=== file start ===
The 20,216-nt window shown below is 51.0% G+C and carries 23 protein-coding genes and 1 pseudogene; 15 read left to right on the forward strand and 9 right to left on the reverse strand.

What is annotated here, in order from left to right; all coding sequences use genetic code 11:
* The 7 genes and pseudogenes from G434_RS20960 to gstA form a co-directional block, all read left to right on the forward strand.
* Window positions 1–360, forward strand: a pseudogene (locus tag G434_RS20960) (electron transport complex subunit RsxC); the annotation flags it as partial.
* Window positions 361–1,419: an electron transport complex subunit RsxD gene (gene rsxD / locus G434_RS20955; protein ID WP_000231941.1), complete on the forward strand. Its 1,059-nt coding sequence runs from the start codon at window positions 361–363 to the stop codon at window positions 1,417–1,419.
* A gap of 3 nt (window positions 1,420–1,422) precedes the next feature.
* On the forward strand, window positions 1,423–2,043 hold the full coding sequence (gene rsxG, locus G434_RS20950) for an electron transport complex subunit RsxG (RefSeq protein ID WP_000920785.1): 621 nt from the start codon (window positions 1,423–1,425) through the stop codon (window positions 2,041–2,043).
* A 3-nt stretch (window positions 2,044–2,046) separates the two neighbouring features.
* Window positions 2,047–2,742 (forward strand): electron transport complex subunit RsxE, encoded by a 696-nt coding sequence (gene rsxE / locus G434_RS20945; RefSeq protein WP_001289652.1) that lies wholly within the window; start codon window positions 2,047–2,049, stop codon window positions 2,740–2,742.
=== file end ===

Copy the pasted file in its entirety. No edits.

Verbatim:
The 20,216-nt window shown below is 51.0% G+C and carries 23 protein-coding genes and 1 pseudogene; 15 read left to right on the forward strand and 9 right to left on the reverse strand.

What is annotated here, in order from left to right; all coding sequences use genetic code 11:
* The 7 genes and pseudogenes from G434_RS20960 to gstA form a co-directional block, all read left to right on the forward strand.
* Window positions 1–360, forward strand: a pseudogene (locus tag G434_RS20960) (electron transport complex subunit RsxC); the annotation flags it as partial.
* Window positions 361–1,419: an electron transport complex subunit RsxD gene (gene rsxD / locus G434_RS20955; protein ID WP_000231941.1), complete on the forward strand. Its 1,059-nt coding sequence runs from the start codon at window positions 361–363 to the stop codon at window positions 1,417–1,419.
* A gap of 3 nt (window positions 1,420–1,422) precedes the next feature.
* On the forward strand, window positions 1,423–2,043 hold the full coding sequence (gene rsxG, locus G434_RS20950) for an electron transport complex subunit RsxG (RefSeq protein ID WP_000920785.1): 621 nt from the start codon (window positions 1,423–1,425) through the stop codon (window positions 2,041–2,043).
* A 3-nt stretch (window positions 2,044–2,046) separates the two neighbouring features.
* Window positions 2,047–2,742 (forward strand): electron transport complex subunit RsxE, encoded by a 696-nt coding sequence (gene rsxE / locus G434_RS20945; RefSeq protein WP_001289652.1) that lies wholly within the window; start codon window positions 2,047–2,049, stop codon window positions 2,740–2,742.